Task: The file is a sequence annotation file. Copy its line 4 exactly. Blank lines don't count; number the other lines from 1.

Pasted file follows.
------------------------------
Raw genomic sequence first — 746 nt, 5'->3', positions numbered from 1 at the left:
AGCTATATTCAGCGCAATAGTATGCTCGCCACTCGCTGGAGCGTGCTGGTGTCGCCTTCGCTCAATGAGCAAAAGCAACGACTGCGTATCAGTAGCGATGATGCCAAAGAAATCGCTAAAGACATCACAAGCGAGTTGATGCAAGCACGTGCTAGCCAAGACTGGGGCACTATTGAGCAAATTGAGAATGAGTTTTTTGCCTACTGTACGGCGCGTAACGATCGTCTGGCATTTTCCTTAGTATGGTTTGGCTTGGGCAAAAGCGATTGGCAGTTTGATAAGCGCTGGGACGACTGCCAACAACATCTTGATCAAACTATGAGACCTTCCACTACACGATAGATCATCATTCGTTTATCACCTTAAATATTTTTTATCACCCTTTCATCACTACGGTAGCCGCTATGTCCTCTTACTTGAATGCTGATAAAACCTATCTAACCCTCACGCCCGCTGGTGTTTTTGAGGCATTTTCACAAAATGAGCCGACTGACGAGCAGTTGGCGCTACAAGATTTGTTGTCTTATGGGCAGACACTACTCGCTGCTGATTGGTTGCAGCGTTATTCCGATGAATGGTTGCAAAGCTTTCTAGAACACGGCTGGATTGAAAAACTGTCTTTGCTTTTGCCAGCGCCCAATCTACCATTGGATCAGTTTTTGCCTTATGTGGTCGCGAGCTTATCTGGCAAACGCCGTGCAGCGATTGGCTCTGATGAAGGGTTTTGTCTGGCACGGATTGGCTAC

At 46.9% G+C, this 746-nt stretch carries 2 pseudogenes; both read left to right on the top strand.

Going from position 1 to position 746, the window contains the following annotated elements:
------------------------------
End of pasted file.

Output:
Going from position 1 to position 746, the window contains the following annotated elements: